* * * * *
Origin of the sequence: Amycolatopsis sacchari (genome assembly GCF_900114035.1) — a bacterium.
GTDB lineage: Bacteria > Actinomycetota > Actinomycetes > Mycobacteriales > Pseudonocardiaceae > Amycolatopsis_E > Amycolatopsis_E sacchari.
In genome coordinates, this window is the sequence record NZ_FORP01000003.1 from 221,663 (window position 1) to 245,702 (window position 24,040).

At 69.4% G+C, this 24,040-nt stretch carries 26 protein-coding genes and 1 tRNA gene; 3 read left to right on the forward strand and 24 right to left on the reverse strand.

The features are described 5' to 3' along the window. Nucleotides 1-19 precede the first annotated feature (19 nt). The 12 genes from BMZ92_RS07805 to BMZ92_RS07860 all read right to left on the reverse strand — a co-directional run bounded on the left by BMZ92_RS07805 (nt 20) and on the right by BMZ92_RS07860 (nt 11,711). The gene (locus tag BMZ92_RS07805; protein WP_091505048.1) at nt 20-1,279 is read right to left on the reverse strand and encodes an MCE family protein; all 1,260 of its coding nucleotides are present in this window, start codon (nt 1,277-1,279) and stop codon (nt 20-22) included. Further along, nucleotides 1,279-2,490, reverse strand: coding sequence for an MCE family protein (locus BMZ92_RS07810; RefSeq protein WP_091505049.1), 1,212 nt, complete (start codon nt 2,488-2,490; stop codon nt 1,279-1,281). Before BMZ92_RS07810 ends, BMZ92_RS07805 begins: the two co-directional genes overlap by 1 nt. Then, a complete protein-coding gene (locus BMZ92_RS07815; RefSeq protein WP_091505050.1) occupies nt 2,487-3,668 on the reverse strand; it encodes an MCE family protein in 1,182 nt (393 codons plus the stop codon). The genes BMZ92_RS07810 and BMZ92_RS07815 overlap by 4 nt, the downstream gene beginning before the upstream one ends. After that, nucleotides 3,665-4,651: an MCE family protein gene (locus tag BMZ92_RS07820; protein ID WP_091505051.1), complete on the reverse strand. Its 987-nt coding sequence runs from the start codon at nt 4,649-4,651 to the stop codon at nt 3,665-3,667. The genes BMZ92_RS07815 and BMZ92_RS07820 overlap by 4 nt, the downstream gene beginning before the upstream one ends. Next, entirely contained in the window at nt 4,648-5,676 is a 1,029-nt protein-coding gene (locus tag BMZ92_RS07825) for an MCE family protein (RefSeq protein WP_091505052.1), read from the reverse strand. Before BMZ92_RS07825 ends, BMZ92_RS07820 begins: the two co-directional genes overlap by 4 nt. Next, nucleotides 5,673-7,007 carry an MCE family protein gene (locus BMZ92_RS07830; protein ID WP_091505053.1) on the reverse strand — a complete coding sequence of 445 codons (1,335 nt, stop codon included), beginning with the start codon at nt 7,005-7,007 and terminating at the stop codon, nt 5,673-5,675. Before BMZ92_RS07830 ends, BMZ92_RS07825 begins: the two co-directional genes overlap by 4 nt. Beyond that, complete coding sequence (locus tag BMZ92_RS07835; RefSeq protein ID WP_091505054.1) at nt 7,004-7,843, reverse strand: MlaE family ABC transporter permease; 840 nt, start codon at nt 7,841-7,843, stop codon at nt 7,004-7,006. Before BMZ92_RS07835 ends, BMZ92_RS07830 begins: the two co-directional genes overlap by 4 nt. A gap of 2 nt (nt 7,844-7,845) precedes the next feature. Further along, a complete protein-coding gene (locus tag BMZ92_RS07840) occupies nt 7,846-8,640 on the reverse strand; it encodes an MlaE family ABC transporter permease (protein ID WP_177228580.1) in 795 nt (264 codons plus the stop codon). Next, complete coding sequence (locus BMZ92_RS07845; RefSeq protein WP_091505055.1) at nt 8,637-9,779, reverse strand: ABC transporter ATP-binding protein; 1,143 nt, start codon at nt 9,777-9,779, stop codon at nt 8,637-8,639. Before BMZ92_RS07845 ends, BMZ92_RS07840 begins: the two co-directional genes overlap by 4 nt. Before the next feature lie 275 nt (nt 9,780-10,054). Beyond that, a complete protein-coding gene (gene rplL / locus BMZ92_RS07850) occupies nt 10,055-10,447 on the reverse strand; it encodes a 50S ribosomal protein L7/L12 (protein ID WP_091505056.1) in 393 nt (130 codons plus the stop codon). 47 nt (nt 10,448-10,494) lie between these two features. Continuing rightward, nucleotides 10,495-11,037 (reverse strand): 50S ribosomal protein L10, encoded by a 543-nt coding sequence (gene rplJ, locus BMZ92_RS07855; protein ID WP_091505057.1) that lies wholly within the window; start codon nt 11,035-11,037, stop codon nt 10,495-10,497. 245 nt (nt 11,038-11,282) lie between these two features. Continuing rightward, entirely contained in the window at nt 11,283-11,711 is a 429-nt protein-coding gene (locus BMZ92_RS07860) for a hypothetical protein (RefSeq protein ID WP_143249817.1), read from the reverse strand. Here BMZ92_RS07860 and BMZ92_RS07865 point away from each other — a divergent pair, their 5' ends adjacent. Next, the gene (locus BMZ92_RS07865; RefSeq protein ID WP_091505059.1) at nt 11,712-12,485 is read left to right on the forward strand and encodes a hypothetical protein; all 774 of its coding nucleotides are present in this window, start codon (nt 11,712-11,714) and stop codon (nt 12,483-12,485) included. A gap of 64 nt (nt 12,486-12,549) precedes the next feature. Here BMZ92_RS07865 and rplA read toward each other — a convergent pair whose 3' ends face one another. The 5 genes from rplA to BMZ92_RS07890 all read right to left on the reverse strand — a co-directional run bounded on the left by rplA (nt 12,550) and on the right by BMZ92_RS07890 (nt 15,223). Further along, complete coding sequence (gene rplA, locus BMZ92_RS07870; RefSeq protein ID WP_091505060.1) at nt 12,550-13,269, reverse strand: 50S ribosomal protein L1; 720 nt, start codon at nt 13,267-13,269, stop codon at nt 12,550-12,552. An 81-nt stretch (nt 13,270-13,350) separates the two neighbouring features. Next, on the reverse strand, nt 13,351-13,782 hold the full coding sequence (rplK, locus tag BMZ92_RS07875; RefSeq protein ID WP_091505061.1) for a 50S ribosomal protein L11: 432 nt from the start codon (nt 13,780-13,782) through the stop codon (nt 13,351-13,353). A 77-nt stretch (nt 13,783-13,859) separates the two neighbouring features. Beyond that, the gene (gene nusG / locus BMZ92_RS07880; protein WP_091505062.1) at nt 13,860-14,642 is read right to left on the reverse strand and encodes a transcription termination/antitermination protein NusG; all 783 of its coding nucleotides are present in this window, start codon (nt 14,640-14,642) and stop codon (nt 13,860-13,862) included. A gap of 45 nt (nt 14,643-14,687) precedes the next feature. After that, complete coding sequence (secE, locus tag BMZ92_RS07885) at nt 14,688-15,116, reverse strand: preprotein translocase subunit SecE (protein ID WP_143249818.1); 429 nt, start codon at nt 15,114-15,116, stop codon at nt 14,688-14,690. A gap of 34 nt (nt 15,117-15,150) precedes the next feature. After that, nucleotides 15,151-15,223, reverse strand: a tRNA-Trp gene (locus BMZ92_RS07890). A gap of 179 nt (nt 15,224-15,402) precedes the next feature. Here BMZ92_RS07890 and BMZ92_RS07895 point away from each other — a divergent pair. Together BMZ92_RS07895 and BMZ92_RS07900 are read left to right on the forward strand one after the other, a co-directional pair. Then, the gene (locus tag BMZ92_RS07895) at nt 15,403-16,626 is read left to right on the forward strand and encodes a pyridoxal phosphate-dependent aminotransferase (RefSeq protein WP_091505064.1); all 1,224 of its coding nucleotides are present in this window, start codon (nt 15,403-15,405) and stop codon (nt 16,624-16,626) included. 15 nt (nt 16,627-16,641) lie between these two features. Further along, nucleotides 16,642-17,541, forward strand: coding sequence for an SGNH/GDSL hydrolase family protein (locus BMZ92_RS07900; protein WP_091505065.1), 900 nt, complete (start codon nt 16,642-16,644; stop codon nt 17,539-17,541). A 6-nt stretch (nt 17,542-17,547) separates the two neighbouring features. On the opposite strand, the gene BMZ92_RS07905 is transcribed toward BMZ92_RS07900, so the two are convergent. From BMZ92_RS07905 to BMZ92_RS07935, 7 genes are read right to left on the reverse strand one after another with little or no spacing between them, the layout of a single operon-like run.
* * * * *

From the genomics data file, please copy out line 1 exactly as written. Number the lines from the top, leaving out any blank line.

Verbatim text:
Origin of the sequence: Amycolatopsis sacchari (genome assembly GCF_900114035.1) — a bacterium.